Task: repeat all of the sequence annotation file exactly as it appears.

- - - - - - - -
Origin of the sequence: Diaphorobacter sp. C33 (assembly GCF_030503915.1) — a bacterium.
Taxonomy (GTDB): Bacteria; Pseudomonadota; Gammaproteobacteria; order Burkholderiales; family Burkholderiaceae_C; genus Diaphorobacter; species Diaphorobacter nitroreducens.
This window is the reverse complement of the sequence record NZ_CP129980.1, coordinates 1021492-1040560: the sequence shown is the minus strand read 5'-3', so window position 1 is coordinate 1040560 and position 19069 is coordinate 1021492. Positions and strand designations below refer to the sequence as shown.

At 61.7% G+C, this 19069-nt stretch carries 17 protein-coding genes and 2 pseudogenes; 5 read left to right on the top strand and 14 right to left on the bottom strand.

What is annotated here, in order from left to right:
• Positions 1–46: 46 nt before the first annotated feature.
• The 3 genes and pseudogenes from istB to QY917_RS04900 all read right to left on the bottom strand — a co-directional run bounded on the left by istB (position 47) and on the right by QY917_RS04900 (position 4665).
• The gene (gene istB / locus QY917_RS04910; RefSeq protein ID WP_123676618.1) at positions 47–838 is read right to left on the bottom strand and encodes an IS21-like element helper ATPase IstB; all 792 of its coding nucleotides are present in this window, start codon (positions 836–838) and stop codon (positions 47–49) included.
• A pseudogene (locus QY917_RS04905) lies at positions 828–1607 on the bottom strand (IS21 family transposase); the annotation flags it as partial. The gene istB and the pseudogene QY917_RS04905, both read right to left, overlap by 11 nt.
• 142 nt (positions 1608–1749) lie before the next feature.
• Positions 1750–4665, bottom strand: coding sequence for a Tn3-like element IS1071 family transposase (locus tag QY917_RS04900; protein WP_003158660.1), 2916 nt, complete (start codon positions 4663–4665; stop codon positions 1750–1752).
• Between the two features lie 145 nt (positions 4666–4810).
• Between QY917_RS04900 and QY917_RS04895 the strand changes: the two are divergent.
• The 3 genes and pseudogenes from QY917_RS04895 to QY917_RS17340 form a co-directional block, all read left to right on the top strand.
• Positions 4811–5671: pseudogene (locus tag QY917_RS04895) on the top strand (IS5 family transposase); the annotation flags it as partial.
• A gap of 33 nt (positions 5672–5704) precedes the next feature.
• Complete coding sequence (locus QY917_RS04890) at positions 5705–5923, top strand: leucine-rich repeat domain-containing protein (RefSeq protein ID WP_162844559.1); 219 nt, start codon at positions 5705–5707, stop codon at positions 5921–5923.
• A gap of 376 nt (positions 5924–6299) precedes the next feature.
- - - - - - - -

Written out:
Origin of the sequence: Diaphorobacter sp. C33 (assembly GCF_030503915.1) — a bacterium.
Taxonomy (GTDB): Bacteria; Pseudomonadota; Gammaproteobacteria; order Burkholderiales; family Burkholderiaceae_C; genus Diaphorobacter; species Diaphorobacter nitroreducens.
This window is the reverse complement of the sequence record NZ_CP129980.1, coordinates 1021492-1040560: the sequence shown is the minus strand read 5'-3', so window position 1 is coordinate 1040560 and position 19069 is coordinate 1021492. Positions and strand designations below refer to the sequence as shown.

At 61.7% G+C, this 19069-nt stretch carries 17 protein-coding genes and 2 pseudogenes; 5 read left to right on the top strand and 14 right to left on the bottom strand.

What is annotated here, in order from left to right:
• Positions 1–46: 46 nt before the first annotated feature.
• The 3 genes and pseudogenes from istB to QY917_RS04900 all read right to left on the bottom strand — a co-directional run bounded on the left by istB (position 47) and on the right by QY917_RS04900 (position 4665).
• The gene (gene istB / locus QY917_RS04910; RefSeq protein ID WP_123676618.1) at positions 47–838 is read right to left on the bottom strand and encodes an IS21-like element helper ATPase IstB; all 792 of its coding nucleotides are present in this window, start codon (positions 836–838) and stop codon (positions 47–49) included.
• A pseudogene (locus QY917_RS04905) lies at positions 828–1607 on the bottom strand (IS21 family transposase); the annotation flags it as partial. The gene istB and the pseudogene QY917_RS04905, both read right to left, overlap by 11 nt.
• 142 nt (positions 1608–1749) lie before the next feature.
• Positions 1750–4665, bottom strand: coding sequence for a Tn3-like element IS1071 family transposase (locus tag QY917_RS04900; protein WP_003158660.1), 2916 nt, complete (start codon positions 4663–4665; stop codon positions 1750–1752).
• Between the two features lie 145 nt (positions 4666–4810).
• Between QY917_RS04900 and QY917_RS04895 the strand changes: the two are divergent.
• The 3 genes and pseudogenes from QY917_RS04895 to QY917_RS17340 form a co-directional block, all read left to right on the top strand.
• Positions 4811–5671: pseudogene (locus tag QY917_RS04895) on the top strand (IS5 family transposase); the annotation flags it as partial.
• A gap of 33 nt (positions 5672–5704) precedes the next feature.
• Complete coding sequence (locus QY917_RS04890) at positions 5705–5923, top strand: leucine-rich repeat domain-containing protein (RefSeq protein ID WP_162844559.1); 219 nt, start codon at positions 5705–5707, stop codon at positions 5921–5923.
• A gap of 376 nt (positions 5924–6299) precedes the next feature.